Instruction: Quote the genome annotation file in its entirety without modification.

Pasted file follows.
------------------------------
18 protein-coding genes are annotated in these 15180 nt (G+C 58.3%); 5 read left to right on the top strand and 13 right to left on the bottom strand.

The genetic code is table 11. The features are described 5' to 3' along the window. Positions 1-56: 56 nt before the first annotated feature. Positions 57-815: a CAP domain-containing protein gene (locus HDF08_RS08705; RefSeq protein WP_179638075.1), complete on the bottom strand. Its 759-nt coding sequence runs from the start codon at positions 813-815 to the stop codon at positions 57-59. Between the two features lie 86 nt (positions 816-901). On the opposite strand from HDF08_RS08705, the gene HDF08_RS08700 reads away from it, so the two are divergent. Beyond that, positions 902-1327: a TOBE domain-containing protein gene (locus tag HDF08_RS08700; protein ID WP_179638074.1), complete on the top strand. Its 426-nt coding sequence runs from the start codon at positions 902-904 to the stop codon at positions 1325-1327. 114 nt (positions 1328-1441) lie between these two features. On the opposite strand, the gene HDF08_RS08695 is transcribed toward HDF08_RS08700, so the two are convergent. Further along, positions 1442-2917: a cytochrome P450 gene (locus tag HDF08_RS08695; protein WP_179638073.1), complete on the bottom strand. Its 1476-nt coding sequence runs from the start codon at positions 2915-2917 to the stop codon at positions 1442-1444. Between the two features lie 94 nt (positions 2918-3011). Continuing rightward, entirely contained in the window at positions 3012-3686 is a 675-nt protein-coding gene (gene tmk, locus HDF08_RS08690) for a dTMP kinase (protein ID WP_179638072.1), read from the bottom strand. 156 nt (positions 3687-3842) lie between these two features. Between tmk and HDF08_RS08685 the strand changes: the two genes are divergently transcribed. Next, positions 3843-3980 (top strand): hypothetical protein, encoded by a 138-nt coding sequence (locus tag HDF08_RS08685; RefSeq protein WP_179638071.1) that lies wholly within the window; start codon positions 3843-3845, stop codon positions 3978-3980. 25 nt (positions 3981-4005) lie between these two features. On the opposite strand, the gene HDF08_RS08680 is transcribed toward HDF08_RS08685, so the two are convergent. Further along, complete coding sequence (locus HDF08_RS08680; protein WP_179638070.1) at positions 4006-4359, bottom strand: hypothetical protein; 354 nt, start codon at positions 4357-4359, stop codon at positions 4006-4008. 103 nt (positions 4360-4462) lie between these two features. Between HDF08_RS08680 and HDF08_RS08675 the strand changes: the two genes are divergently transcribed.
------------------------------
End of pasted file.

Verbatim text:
18 protein-coding genes are annotated in these 15180 nt (G+C 58.3%); 5 read left to right on the top strand and 13 right to left on the bottom strand.

The genetic code is table 11. The features are described 5' to 3' along the window. Positions 1-56: 56 nt before the first annotated feature. Positions 57-815: a CAP domain-containing protein gene (locus HDF08_RS08705; RefSeq protein WP_179638075.1), complete on the bottom strand. Its 759-nt coding sequence runs from the start codon at positions 813-815 to the stop codon at positions 57-59. Between the two features lie 86 nt (positions 816-901). On the opposite strand from HDF08_RS08705, the gene HDF08_RS08700 reads away from it, so the two are divergent. Beyond that, positions 902-1327: a TOBE domain-containing protein gene (locus tag HDF08_RS08700; protein ID WP_179638074.1), complete on the top strand. Its 426-nt coding sequence runs from the start codon at positions 902-904 to the stop codon at positions 1325-1327. 114 nt (positions 1328-1441) lie between these two features. On the opposite strand, the gene HDF08_RS08695 is transcribed toward HDF08_RS08700, so the two are convergent. Further along, positions 1442-2917: a cytochrome P450 gene (locus tag HDF08_RS08695; protein WP_179638073.1), complete on the bottom strand. Its 1476-nt coding sequence runs from the start codon at positions 2915-2917 to the stop codon at positions 1442-1444. Between the two features lie 94 nt (positions 2918-3011). Continuing rightward, entirely contained in the window at positions 3012-3686 is a 675-nt protein-coding gene (gene tmk, locus HDF08_RS08690) for a dTMP kinase (protein ID WP_179638072.1), read from the bottom strand. 156 nt (positions 3687-3842) lie between these two features. Between tmk and HDF08_RS08685 the strand changes: the two genes are divergently transcribed. Next, positions 3843-3980 (top strand): hypothetical protein, encoded by a 138-nt coding sequence (locus tag HDF08_RS08685; RefSeq protein WP_179638071.1) that lies wholly within the window; start codon positions 3843-3845, stop codon positions 3978-3980. 25 nt (positions 3981-4005) lie between these two features. On the opposite strand, the gene HDF08_RS08680 is transcribed toward HDF08_RS08685, so the two are convergent. Further along, complete coding sequence (locus HDF08_RS08680; protein WP_179638070.1) at positions 4006-4359, bottom strand: hypothetical protein; 354 nt, start codon at positions 4357-4359, stop codon at positions 4006-4008. 103 nt (positions 4360-4462) lie between these two features. Between HDF08_RS08680 and HDF08_RS08675 the strand changes: the two genes are divergently transcribed.